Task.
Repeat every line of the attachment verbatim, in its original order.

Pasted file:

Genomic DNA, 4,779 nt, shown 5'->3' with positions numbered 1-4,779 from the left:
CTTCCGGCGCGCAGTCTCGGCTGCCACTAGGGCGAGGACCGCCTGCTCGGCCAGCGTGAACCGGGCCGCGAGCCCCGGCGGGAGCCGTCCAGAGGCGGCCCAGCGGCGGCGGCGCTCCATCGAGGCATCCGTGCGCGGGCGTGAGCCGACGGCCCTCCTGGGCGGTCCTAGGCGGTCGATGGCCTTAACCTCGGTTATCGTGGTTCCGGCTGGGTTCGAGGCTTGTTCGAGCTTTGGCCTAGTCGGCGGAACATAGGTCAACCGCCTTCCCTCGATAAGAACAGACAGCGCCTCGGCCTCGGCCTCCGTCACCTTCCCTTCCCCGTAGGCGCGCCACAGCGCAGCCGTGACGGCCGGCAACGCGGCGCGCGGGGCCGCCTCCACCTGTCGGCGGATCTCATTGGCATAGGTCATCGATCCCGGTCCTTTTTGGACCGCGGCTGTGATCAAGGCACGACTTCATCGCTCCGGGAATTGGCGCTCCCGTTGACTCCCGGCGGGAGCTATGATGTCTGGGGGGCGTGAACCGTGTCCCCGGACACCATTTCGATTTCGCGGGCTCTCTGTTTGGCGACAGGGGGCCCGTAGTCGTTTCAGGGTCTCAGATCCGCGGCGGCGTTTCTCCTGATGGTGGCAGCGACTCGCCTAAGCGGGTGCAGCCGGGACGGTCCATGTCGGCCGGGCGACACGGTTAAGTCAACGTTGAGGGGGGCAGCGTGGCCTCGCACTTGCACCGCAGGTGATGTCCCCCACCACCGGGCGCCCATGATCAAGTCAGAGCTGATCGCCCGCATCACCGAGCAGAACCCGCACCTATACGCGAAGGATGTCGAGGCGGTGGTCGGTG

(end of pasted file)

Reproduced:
Genomic DNA, 4,779 nt, shown 5'->3' with positions numbered 1-4,779 from the left:
CTTCCGGCGCGCAGTCTCGGCTGCCACTAGGGCGAGGACCGCCTGCTCGGCCAGCGTGAACCGGGCCGCGAGCCCCGGCGGGAGCCGTCCAGAGGCGGCCCAGCGGCGGCGGCGCTCCATCGAGGCATCCGTGCGCGGGCGTGAGCCGACGGCCCTCCTGGGCGGTCCTAGGCGGTCGATGGCCTTAACCTCGGTTATCGTGGTTCCGGCTGGGTTCGAGGCTTGTTCGAGCTTTGGCCTAGTCGGCGGAACATAGGTCAACCGCCTTCCCTCGATAAGAACAGACAGCGCCTCGGCCTCGGCCTCCGTCACCTTCCCTTCCCCGTAGGCGCGCCACAGCGCAGCCGTGACGGCCGGCAACGCGGCGCGCGGGGCCGCCTCCACCTGTCGGCGGATCTCATTGGCATAGGTCATCGATCCCGGTCCTTTTTGGACCGCGGCTGTGATCAAGGCACGACTTCATCGCTCCGGGAATTGGCGCTCCCGTTGACTCCCGGCGGGAGCTATGATGTCTGGGGGGCGTGAACCGTGTCCCCGGACACCATTTCGATTTCGCGGGCTCTCTGTTTGGCGACAGGGGGCCCGTAGTCGTTTCAGGGTCTCAGATCCGCGGCGGCGTTTCTCCTGATGGTGGCAGCGACTCGCCTAAGCGGGTGCAGCCGGGACGGTCCATGTCGGCCGGGCGACACGGTTAAGTCAACGTTGAGGGGGGCAGCGTGGCCTCGCACTTGCACCGCAGGTGATGTCCCCCACCACCGGGCGCCCATGATCAAGTCAGAGCTGATCGCCCGCATCACCGAGCAGAACCCGCACCTATACGCGAAGGATGTCGAGGCGGTGGTCGGTG